The Fate of the Earth

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The Fate of the Earth
Author Jonathan Schell
Subject consequences of nuclear war
Genre non-fiction
Publisher Knopf
Publication date
Pages 244 pages
ISBN 0394525590
OCLC 8280571

The Fate of the Earth is a 1982 book by Jonathan Schell. This "seminal" description of the consequences of nuclear war "forces even the most reluctant person to confront the unthinkable: the destruction of humanity and possibly most life on Earth". The book is regarded as a key document in the nuclear disarmament movement.[1][2]

The book is composed of three essays. The third and final, “The Choice,” is an argument that the source of the nuclear threat is the nation-state system, and that the choice is between survival and national sovereignty.


In his review of The Fate of the Earth, Brian Martin demonstrated that the argument that “most people” would die in the nuclear war is highly exaggerated, especially for the Global South. He explains the discrepancy:

“The perplexity is explained by Shell’s process of continually taking worst interpretations and bending the evidence to give the worst impression … And usually when he spells out a worst case as a possibility—for example… a 10,000 Mt attack on the United States—this becomes implicitly a certainty for later discussion, with qualifications dropped”[3]

Brian Martin offers explanation for the constant tendency to exaggerate the effect of nuclear war:

“’Pushing’ of an argument to support a particular conclusion is a common phenomenon in science, and Shell, perhaps, should not be blamed overly much for doing this, especially since in many of his arguments he relies heavily on quotes from specialists who do the same thing. What is more important are the political implications of a conclusion about the likelihood of extinction from nuclear war. There are many potential [political] reasons why the effects of nuclear war are exaggerated… Indeed, Shell explicitly advocates use of the fear of extinction as the basis for inspiring the ‘complete rearrangement of world politics.’”[4]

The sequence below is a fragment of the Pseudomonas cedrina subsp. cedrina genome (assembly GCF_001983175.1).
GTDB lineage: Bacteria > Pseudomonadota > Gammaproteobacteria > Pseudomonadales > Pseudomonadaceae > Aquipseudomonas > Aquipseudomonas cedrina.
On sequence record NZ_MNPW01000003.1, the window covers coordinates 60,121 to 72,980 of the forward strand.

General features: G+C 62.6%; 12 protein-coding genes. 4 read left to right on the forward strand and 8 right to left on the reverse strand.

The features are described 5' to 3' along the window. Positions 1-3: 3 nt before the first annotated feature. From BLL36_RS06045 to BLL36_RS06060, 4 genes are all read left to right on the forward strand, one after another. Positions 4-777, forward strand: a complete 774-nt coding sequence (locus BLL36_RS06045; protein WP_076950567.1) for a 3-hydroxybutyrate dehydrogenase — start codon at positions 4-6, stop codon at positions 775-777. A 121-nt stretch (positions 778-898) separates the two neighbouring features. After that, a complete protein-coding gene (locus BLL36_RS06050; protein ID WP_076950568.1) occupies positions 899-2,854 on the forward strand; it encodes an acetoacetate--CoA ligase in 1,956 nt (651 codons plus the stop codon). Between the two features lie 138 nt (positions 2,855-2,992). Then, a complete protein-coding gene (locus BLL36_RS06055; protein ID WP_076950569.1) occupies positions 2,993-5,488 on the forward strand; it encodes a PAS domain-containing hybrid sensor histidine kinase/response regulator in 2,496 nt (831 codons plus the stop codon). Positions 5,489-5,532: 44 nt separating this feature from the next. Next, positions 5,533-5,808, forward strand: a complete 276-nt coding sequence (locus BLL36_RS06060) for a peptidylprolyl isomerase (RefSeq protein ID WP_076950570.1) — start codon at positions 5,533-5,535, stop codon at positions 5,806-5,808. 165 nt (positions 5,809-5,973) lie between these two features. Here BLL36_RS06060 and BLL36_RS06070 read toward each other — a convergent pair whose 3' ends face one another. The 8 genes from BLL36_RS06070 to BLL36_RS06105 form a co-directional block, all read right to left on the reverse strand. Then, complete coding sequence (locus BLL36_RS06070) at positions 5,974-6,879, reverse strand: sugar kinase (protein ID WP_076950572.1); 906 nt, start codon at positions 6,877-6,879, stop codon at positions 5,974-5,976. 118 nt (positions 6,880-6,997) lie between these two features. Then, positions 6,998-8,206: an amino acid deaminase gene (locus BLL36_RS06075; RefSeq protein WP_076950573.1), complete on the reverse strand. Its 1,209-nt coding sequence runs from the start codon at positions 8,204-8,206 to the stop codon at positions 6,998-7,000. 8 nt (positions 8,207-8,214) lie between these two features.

In popular culture[edit]

  • In the 1985 Infocom interactive fiction game A Mind Forever Voyaging, The Fate of the Earth is on the list of banned books, tapes, and programs, issued by the Morality Bureau of the government in Rockvil's Main Library in the 2071 simulation; the reason is that it has something to do with nuclear war and the Cold War.

See also[edit]


  1. ^ Smoking Guns and Mushroom Clouds
  2. ^ Gerald H. Clarfield and William M. Wiecek (1984). Nuclear America: Military and Civilian Nuclear Power in the United States 1940-1980, Harper & Row, New York, p. 477.
  3. ^ Brian Martin, “The Fate of Extinction Arguments,” unpublished paper, (1983),
  4. ^ Brian Martin, “The Fate of Extinction Arguments,” unpublished paper, (1983),

External links[edit]